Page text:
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GRACE (the Global Registry of Acute Coronary Events): the real world side of the cardiovascular clinical practice in acute coronary syndromes

Introduction

Data on clinical efficacy can be obtained from randomized trials; however, data truly reflecting the clinical practice on acute coronary syndromes (ACS) may only be acquired through registries.

Objectives

To collect, analyze and disseminate data on the ACS management during the hospital phase, and to evaluate the causes of suboptimal outcomes for improving health care.

Method

GRACE is an multinational, prospective, cross-sectional study, conducted in 14 countries (three continents), evaluating demography, treatment, diagnosis, procedures and outcomes in ACS patients.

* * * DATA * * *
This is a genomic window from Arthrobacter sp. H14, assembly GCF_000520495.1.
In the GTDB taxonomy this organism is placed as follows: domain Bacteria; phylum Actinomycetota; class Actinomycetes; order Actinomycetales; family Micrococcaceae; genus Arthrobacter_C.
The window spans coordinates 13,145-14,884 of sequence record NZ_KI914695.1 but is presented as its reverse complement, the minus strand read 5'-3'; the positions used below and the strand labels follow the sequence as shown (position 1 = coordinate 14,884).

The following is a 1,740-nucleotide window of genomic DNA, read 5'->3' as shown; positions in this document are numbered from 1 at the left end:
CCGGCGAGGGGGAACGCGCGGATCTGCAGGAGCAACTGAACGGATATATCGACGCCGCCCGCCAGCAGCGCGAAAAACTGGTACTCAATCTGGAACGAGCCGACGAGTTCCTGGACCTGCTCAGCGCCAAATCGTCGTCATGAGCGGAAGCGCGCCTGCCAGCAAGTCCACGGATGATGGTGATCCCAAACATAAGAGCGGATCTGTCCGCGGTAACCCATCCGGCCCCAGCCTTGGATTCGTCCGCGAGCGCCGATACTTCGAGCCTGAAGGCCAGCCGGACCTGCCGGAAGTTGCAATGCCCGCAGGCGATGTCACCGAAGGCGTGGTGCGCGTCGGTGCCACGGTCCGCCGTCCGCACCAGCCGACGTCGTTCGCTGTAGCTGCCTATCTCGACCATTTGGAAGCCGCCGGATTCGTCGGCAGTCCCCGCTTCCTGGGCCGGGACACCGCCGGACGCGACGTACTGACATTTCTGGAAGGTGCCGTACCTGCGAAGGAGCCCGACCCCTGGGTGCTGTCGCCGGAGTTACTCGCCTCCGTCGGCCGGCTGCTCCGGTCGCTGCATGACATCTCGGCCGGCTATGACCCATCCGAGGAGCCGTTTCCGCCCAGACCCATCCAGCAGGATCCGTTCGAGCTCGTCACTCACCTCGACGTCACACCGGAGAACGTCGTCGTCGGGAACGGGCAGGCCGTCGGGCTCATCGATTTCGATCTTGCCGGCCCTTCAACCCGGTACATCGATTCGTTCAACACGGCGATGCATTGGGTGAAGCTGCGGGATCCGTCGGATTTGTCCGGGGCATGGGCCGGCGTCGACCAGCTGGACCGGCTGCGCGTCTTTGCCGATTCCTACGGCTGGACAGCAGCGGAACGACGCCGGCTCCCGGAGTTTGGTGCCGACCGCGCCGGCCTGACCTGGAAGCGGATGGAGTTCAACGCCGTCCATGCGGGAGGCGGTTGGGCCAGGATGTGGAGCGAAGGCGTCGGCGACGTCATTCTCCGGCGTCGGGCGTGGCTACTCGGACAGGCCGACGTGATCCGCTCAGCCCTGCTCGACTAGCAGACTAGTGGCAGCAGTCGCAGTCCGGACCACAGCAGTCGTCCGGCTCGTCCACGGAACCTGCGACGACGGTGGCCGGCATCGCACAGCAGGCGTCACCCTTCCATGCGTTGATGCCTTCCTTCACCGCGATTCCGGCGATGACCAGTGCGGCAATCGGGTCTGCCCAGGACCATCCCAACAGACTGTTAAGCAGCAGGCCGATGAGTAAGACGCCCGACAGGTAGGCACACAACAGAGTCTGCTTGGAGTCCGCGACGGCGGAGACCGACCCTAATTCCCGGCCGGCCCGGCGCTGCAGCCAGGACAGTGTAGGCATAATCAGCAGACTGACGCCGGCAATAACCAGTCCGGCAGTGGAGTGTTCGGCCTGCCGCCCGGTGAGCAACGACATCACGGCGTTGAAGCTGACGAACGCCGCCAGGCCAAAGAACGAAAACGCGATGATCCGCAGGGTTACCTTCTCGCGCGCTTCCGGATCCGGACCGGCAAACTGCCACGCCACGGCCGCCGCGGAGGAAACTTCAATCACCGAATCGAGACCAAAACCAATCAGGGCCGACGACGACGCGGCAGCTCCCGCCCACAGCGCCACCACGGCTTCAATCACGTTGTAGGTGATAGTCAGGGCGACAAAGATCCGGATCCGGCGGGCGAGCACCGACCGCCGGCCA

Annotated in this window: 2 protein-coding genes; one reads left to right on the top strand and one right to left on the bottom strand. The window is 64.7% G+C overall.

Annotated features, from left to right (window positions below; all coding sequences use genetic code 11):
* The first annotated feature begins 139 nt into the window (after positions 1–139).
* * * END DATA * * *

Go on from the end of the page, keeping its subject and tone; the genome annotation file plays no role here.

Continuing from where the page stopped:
Results

See Table.

Table

Conclusion

There were higher proportions of female patients in Brazil and World groups, a higher proportion of patients in the STEMI group received aspirin, fewer patients received β-blocker in the UA group at HIAE, and more patients received LMWH, cardiac catheterization and PCI at HIAE. Also, there were substantial differences in the treatments, procedures, and death rates among the three ACS. Based on these preliminary results we may optimize the clinical practice aiming at improving cardiovascular outcomes.

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Knobel, M., Avezum, A., Kaneko, R. et al. GRACE (the Global Registry of Acute Coronary Events): the real world side of the cardiovascular clinical practice in acute coronary syndromes. Crit Care 5, P19 (2001). https://doi.org/10.1186/cc1352

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Keywords

  • Clinical Practice
  • Aspirin
  • Real World
  • Emergency Medicine
  • Acute Coronary Syndrome